3. Give B the patent and decline to admit A’s prosecution amendment?

    If 3, what tool does one use, to shut out the amendment?

    For as long as you remain with First to Invent PTO filing dates don’t matter (until an Interference is declared). But in a First to File jurisdiction you must have strict control of the admissibility of prosecution amendments that allow Second Filer to misappropriate the rewards of the one who was in truth the First to File.

    Another reason to eschew a move to First to File?

    Readers, now do you see why the EPO is so strict on admissibility of prosecution amendments?

  45. “but rather, Enablement is a part of the written description.”

    EXACTLY. Enablement is part of the written desc. And that means that there is more to WD than enablement. Now, the court is saying that the part of “WD as a whole” which is “left over” if you subtract the part of “WD as a whole” known as “enablement” then you will be left over with a part of WD which is a “seperate” wd which the claims must meet.

    They are, in essence saying that there is a WD genus which has an “enablement” species and a “seperate WD requirement” species contained therein.

    That is, you followed the exactly correct analysis bread, but you don’t understand what the court is saying in its previous opinion. You agree with them in essence, you just don’t like they’re wording it. And in the manner in which they are wording it, the answer is yes. But the bottom line is, you both agree even though you think you don’t.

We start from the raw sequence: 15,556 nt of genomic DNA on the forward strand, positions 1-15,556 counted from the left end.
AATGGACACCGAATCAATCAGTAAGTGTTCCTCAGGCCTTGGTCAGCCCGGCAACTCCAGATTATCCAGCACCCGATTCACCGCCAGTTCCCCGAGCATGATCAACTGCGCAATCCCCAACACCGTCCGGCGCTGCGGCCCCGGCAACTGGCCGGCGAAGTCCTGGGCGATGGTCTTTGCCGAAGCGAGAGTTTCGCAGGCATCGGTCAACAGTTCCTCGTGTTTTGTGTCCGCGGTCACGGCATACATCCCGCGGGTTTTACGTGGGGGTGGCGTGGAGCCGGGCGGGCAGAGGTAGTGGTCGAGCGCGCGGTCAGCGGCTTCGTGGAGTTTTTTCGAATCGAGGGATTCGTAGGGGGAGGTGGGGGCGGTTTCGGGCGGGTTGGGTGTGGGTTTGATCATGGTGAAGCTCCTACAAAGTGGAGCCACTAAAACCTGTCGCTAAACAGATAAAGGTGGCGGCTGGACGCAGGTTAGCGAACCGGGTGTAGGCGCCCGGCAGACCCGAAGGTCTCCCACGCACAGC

Anyone still not understanding, simply take a piece of paper, draw a circle. Draw a line down the middle of the circle top to bottom. Write “enablement” on the right half, and write “seperate wd requirement” on the left half. Then write “written description” above the circle.

    That is how everyone on the court, bread, and everyone who is anyone, except for judge Linn apparently, sees the matter.

    “Actually, TJ, I think everyone agrees that 35 USC 132 has a written description/new matter doctrine.”

    That is a stretch and it doesn’t always apply.

  46. I have seen two people argue here that enablement is part of written description and therefore written description is not a separate requirement from enablement. Aren’t you missing the point?

    The language clearly states that the written description includes enablement and also includes a written description of the invention. A spec can enable a claim without describing it.

    Any of the enabled claims in the application as filed are of course supported. Couldn’t be otherwise as they are part of the written description or can be incorporated into the written description easily.

    However, when claims are so amended they recite something substantially different than when filed, it is possible they are not described in the text.

    I would rather see applications get rejected because the amended claims not are supported by the written description, rather than any extensions of Liebel-Flarsheim.

  47. Actually, TJ, I think everyone agrees that 35 USC 132 has a written description/new matter doctrine. I imagine the doctrine will remain the same, but 112 will no longer have anything to do with it.

    Also, I think your point about Liebel-Flarsheim is interesting. But this case may be distinguishable from Liebel and its progeny. Here, the plaintiff has not argued for a particular claim construction undisclosed in the specification, like Liebel did with the jacketted vs. jacketless syringe. That is, Liebel (and its progeny now) can be read to apply only in cases where the *infringing product* is not enabled by the *asserted patent.* Here, everyone agrees that the single disclosed fabrication method works, even if the patentees didn’t realize what it created.